When Paisley agreed and recalled when they had blown up the Enterprise in the third film, Shatner looked surprised and said, “I can’t believe you even know that.”
Paisley responded, “I know way more than you do about this stuff.”
Shatner admitted that was likely true because he doesn’t like to watch himself and has never really seen his films or television series. “I never watched,” he says, “so whatever you know is far superior to anything I know.”
Paisley admitted he was in third grade when The Wrath of Khan came out. “Oh my God, Brad! Geez! You were in third grade when I was in this film,” Shatner asked incredulously. “You had to say that here in front of all these people?”
“I remember it being life-changing,” Paisley interjects.
“You were nine-years-old and it was life changing,” Shatner asked with a laugh.
The country icon went on to explain that he’d had pneumonia in third grade and had to spend two weeks in bed. He watched the movie every day. “I think I speak for everybody in here that it opened our eyes to how great science fiction could be on the screen in a different way than something like Star Wars because Star Wars was more fantasy. This was an idea of the path of humanity and where we could be going.”
“That’s the truth,” Shatner added. “Star Trek, at its best, told human stories with something behind it that made you think. The whole thing brought you into the cast and crew. Star Trek was something you watched because you loved the characters instead of seeing flying things shooting other flying things.”
Taking a shot at Star Wars’ famous space battles, Shatner asked Paisley if he liked seeing flying things shooting other flying things. Paisley admitted he did and revealed he was a Star Wars fan too. “How did you get this job?” Shatner asked. To which Paisley replied, “No one else would do it.”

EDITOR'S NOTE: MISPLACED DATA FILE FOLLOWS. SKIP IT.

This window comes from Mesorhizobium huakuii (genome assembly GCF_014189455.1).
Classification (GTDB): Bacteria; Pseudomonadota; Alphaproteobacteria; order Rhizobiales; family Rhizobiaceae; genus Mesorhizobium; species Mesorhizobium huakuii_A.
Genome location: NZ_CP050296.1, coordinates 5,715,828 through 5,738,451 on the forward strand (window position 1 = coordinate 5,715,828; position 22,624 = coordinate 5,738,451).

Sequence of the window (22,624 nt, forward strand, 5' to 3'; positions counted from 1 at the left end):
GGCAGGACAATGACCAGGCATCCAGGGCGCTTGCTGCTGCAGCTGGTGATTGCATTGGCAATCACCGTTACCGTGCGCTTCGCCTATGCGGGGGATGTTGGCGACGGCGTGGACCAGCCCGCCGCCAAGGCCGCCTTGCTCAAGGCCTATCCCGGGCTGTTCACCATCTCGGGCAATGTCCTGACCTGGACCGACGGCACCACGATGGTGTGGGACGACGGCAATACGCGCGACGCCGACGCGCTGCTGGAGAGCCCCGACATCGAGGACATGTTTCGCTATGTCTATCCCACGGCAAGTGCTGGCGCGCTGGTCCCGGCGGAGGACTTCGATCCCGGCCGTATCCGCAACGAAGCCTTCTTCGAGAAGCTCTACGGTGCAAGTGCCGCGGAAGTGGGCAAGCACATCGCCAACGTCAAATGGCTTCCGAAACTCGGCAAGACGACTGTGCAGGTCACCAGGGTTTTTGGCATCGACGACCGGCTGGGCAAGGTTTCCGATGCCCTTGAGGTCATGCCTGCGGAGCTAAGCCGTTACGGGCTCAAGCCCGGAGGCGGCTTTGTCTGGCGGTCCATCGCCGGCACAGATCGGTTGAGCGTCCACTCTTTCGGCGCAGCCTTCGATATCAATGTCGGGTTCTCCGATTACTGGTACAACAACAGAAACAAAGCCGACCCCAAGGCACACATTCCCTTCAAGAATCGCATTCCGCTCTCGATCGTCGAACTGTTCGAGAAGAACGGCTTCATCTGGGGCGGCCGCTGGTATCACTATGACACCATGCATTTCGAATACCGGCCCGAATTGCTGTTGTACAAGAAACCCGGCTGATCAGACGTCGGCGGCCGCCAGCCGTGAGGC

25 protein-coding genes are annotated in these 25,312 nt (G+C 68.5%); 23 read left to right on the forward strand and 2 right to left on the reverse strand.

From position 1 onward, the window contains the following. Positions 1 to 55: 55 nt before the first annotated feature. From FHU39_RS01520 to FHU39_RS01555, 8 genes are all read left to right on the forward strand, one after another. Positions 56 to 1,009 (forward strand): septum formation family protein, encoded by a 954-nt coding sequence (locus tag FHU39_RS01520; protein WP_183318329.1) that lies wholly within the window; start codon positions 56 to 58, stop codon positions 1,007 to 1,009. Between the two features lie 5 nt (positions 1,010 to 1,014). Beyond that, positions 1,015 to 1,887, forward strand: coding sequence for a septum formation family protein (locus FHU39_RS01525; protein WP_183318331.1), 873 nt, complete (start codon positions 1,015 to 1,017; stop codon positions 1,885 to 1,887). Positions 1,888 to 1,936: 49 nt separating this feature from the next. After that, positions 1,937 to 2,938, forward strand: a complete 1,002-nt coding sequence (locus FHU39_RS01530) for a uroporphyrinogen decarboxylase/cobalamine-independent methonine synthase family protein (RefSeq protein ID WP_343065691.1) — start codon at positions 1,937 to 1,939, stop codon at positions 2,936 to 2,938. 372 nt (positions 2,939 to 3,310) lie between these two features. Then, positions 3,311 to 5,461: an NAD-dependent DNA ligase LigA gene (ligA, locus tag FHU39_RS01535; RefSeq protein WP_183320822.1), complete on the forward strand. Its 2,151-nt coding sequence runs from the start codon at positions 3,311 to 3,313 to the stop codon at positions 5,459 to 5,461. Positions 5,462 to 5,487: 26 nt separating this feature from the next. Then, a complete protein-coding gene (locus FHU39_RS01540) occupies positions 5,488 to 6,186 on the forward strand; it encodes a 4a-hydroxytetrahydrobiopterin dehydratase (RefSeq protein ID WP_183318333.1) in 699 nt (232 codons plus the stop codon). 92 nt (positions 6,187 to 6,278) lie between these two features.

Such good-natured banter continued all through the night, with the two friends regaling the audience with stories and even offering up a song when Paisley picked up his guitar and he and Shatner performed the duet “Real,” which Paisley wrote and they recorded together for Shatner’s 2004 album Has Been. (Paisley can also be heard on Shatner’s upcoming blues album.)
As the night wound down, Paisley pulled out cards with questions that had been submitted by the audience and Shatner gamely fielded questions about everything from his acting roles to whether he wore boxers or briefs. He spoke affectionately about his friendship with co-stars DeForrest Kelley (Dr. Leonard “Bones” McCoy of the USS Enterprise) and Leonard Nimoy (Mr. Spock), and shared with the audience his off stage passions for horses and fast cars.
He concluded by sharing a hilarious story about one early morning he had been driving out to Vasquez Rocks, a California location where they were filming Star Trek. He had asked the director if he could take his uniform home and wear it to the set in the morning so it would save time. He’d be dressed and ready when he got there. Well on the way to work, he got pulled over for speeding. He described the imposing California Highway Patrol officer who asked for his license and then asked him to get out of the car. Of course, he was dressed as Capt. Kirk. Without a word, the officer returned his license and just walked away. Shatner says with the cop wearing his sunglasses, he couldn’t see his eyes or read what he was thinking. He had no idea what was about to happen. Suddenly the officer threw his hand up in the Vulcan salute and uttered Mr. Spock’s famous words, “Live long and prosper.”
Told in Shatner’s inimitable style, it was a funny anecdote that capped a thoroughly entertaining evening. Shatner and Paisley exited the stage to thunderous applause and a standing ovation.